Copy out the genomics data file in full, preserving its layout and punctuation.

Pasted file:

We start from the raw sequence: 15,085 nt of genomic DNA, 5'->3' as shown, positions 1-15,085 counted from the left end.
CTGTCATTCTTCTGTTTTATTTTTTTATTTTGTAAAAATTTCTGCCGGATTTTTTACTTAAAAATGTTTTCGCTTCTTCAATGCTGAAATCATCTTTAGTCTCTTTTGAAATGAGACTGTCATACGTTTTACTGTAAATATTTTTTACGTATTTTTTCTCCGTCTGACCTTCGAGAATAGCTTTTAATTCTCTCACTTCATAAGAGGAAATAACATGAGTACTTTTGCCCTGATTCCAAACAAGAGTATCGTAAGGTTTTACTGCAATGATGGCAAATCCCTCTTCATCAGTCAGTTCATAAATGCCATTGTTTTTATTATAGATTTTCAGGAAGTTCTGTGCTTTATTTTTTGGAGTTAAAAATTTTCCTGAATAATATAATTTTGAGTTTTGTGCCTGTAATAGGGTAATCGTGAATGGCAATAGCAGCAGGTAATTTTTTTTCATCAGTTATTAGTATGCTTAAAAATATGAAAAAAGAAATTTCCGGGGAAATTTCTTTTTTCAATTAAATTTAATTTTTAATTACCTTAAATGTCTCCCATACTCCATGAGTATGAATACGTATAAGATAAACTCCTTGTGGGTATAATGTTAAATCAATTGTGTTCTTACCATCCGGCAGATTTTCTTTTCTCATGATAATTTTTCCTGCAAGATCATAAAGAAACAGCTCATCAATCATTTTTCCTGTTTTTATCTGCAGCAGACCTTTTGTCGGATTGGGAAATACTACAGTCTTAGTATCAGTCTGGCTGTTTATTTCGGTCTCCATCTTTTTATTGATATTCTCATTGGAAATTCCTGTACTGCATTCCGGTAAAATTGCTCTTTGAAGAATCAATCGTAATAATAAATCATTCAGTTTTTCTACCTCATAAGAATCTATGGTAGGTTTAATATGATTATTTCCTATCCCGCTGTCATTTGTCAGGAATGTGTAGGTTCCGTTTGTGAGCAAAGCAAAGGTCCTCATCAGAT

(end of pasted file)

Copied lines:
We start from the raw sequence: 15,085 nt of genomic DNA, 5'->3' as shown, positions 1-15,085 counted from the left end.
CTGTCATTCTTCTGTTTTATTTTTTTATTTTGTAAAAATTTCTGCCGGATTTTTTACTTAAAAATGTTTTCGCTTCTTCAATGCTGAAATCATCTTTAGTCTCTTTTGAAATGAGACTGTCATACGTTTTACTGTAAATATTTTTTACGTATTTTTTCTCCGTCTGACCTTCGAGAATAGCTTTTAATTCTCTCACTTCATAAGAGGAAATAACATGAGTACTTTTGCCCTGATTCCAAACAAGAGTATCGTAAGGTTTTACTGCAATGATGGCAAATCCCTCTTCATCAGTCAGTTCATAAATGCCATTGTTTTTATTATAGATTTTCAGGAAGTTCTGTGCTTTATTTTTTGGAGTTAAAAATTTTCCTGAATAATATAATTTTGAGTTTTGTGCCTGTAATAGGGTAATCGTGAATGGCAATAGCAGCAGGTAATTTTTTTTCATCAGTTATTAGTATGCTTAAAAATATGAAAAAAGAAATTTCCGGGGAAATTTCTTTTTTCAATTAAATTTAATTTTTAATTACCTTAAATGTCTCCCATACTCCATGAGTATGAATACGTATAAGATAAACTCCTTGTGGGTATAATGTTAAATCAATTGTGTTCTTACCATCCGGCAGATTTTCTTTTCTCATGATAATTTTTCCTGCAAGATCATAAAGAAACAGCTCATCAATCATTTTTCCTGTTTTTATCTGCAGCAGACCTTTTGTCGGATTGGGAAATACTACAGTCTTAGTATCAGTCTGGCTGTTTATTTCGGTCTCCATCTTTTTATTGATATTCTCATTGGAAATTCCTGTACTGCATTCCGGTAAAATTGCTCTTTGAAGAATCAATCGTAATAATAAATCATTCAGTTTTTCTACCTCATAAGAATCTATGGTAGGTTTAATATGATTATTTCCTATCCCGCTGTCATTTGTCAGGAATGTGTAGGTTCCGTTTGTGAGCAAAGCAAAGGTCCTCATCAGAT